by Melanie Hasty-Grant
Every year since 1984, PNC Wealth Management has released its Christmas Price Index. The PNC Christmas Price Index is a humorous national commodity price index based on the cost of the items in the popular Christmas carol “The Twelve Days of Christmas.” It measures the changing cost of goods over time. I thought it would be interesting to compare the cost of those items from local vendors, here in Oklahoma where possible, to see if the cost of the items would be less than what the national index numbers were. In other words, I wanted to try to do “The Twelve Days of Christmas” on a budget and see if I could do better. And low and behold, the cost in many cases (not all) were lower! Hallelujah! It is true that the cost of living is less in the great state of Oklahoma!
The following are my findings:
’12 Oklahoma ’11 National
1 Partridge $23 $15
1 Pear Tree $19 $170
2 Turtle Doves $150 $125
3 French Hens $36 $150
4 Calling Birds $516 $520
5 Gold Rings $975 $64
6 Geese-a-Laying $67 $162
7 Swans-a-Swimming $8295 $6300
8 Maids-a-Milking $58 $58
9 Ladies Dancing $765 $6294
10 Lords-a-Leaping $500 $4767
11 Pipers Piping $1925 $2428
12 Drummers Drumming $2100 $2630
TOTAL $15,429 $23,683
So, just buying the items for the 12th day alone, with one round of all 12 presents, would cost $15,429.14. Now, as you can see, the biggest cost “savings” came from the dancing ladies, lords-a-leaping, pipers piping, and drummers drumming. That means that cost of services, therefore, wages are less. However, in all fairness, this savings may be because I hired each of these for only one hour of service. In the national study, they may have hired them for longer (their study is not specific about how many hours they used them). Being budget conscious, I figured an hour would do.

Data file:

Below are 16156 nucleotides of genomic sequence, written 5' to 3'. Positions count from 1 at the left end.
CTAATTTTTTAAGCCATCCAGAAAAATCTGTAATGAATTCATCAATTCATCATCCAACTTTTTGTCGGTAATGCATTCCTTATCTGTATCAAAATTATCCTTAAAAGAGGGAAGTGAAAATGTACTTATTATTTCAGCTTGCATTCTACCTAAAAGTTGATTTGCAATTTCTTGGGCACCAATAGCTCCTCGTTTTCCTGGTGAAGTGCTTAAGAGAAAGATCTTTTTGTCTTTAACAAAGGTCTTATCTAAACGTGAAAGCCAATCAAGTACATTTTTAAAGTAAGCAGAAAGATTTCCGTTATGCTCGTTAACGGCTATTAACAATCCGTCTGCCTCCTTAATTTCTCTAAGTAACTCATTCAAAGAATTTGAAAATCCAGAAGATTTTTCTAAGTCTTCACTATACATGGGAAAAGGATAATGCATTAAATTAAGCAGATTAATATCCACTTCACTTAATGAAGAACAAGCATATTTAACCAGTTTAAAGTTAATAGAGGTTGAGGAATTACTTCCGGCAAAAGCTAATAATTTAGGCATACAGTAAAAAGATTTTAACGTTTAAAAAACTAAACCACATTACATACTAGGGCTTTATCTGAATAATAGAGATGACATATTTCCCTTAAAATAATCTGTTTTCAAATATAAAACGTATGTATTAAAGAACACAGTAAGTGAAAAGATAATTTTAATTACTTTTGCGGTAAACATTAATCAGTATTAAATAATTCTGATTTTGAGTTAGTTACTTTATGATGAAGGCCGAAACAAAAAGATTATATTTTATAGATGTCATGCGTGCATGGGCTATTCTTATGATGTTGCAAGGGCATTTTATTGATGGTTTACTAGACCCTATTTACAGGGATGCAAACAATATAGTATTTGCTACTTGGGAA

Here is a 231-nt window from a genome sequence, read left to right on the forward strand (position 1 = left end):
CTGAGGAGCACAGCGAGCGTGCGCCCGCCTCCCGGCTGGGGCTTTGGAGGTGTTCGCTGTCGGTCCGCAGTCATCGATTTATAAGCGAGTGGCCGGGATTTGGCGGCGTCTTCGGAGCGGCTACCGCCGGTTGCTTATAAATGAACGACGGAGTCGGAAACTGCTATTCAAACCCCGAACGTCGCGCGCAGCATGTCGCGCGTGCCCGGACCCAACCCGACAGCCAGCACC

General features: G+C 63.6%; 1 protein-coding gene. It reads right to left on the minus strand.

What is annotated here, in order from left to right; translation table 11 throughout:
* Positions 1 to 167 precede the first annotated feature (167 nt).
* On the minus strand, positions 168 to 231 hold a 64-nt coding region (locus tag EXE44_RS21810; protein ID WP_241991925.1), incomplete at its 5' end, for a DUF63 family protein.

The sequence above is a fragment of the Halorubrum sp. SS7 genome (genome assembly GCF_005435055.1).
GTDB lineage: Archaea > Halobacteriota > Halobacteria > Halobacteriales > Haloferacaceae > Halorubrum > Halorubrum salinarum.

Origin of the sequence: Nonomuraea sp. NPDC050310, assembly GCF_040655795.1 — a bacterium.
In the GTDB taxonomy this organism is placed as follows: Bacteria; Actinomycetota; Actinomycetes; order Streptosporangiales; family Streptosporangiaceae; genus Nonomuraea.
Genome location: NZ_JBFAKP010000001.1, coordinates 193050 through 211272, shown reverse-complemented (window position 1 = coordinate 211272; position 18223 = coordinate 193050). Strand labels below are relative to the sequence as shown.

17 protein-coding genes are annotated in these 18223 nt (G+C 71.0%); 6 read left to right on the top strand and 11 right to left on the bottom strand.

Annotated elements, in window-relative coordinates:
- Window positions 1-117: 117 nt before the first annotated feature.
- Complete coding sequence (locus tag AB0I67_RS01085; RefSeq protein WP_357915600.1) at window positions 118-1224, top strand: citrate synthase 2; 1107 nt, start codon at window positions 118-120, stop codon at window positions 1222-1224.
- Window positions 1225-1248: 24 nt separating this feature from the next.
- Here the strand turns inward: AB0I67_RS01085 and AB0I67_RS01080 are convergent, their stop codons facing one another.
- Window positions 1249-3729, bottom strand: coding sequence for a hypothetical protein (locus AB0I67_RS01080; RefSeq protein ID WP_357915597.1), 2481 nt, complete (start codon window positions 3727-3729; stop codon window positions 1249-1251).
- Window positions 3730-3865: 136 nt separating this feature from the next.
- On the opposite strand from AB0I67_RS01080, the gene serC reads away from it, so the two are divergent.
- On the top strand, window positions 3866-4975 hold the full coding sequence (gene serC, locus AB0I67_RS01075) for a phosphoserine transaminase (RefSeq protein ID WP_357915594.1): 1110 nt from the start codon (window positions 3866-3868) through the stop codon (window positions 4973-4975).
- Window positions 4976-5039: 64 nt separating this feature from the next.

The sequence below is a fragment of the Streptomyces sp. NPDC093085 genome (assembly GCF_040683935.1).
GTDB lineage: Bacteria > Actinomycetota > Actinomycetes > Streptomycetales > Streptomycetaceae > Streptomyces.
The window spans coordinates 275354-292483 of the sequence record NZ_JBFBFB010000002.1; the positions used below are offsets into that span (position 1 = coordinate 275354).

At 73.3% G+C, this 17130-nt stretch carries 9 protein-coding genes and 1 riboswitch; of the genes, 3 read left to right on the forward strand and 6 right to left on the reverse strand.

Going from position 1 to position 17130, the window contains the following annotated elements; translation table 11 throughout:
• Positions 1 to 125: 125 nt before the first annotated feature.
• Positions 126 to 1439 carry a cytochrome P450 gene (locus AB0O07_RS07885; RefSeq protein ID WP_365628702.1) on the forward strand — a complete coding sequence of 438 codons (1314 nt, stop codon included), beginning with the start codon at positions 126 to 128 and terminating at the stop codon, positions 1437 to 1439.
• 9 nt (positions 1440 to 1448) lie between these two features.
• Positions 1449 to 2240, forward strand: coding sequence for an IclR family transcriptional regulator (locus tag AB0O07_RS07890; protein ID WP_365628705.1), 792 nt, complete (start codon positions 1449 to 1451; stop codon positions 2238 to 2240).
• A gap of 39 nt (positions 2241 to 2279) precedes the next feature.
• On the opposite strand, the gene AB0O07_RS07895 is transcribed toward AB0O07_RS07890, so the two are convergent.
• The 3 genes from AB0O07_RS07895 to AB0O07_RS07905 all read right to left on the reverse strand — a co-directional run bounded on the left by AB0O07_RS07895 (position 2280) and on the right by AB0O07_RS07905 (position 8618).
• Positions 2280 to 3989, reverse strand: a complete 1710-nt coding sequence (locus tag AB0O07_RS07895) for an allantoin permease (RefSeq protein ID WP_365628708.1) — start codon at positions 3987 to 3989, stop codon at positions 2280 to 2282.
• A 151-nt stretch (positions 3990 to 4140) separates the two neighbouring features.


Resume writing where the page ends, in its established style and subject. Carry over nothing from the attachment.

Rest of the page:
By far, the highest priced item are the silly swans. Who would have figured? And the lowest priced item on the index was the pear tree, coming in at a whopping $19. What a deal!
One more thing, “The True Cost of Christmas” is calculated by following the exact instructions in the song (buying a partridge in a pear tree on each of the 12 days, buying two turtle doves from the second day onward, for a total of 22 turtle doves, etc.) for the complete set of 364 items. The “True Cost of an Oklahoma Christmas” would cost $75,997.98. Wow! As a penny-pinching, budget-minded Money Maven, may I recommend that you don’t! If you want to do something really special for your “true love” as the song says, then print the lyrics off the Internet and video yourself singing the song on your phone and send it to them or post it on YouTube. It will make just as a lastingng impression, I am sure. Besides, what in the heck would you do with all these crazy birds once the deal was over? Geez!
The price of each item is set as follows:The pear tree comes from Sander’s Nursery in Broken Arrow. The partridge, turtle doves, French hens, geese and swans are determined by the Tulsa Zoo. The price of a canary (calling bird)is from PetSmart in Owasso. JCPenney set the cost of gold rings. The maids are assumed to be unskilled laborers earning the Federal Minimum Wage. The Tulsa Ballet provided the hourly cost of “guesting” for an hour for the lords-a-leaping. A Tulsa dance company provided estimates for the ladies dancing. The going rate for drummers and pipers was provided by City of Tulsa Pipes and Drums.
For more cheap Christmas gift ideas, call or email me and I will toss a couple of ideas your way, along with helping you to invest your savings. For more information, go to www.waterstonewealth.com
Experienced Licensed Professional Counselor and Managing Principal at Waterstone Private Wealth Management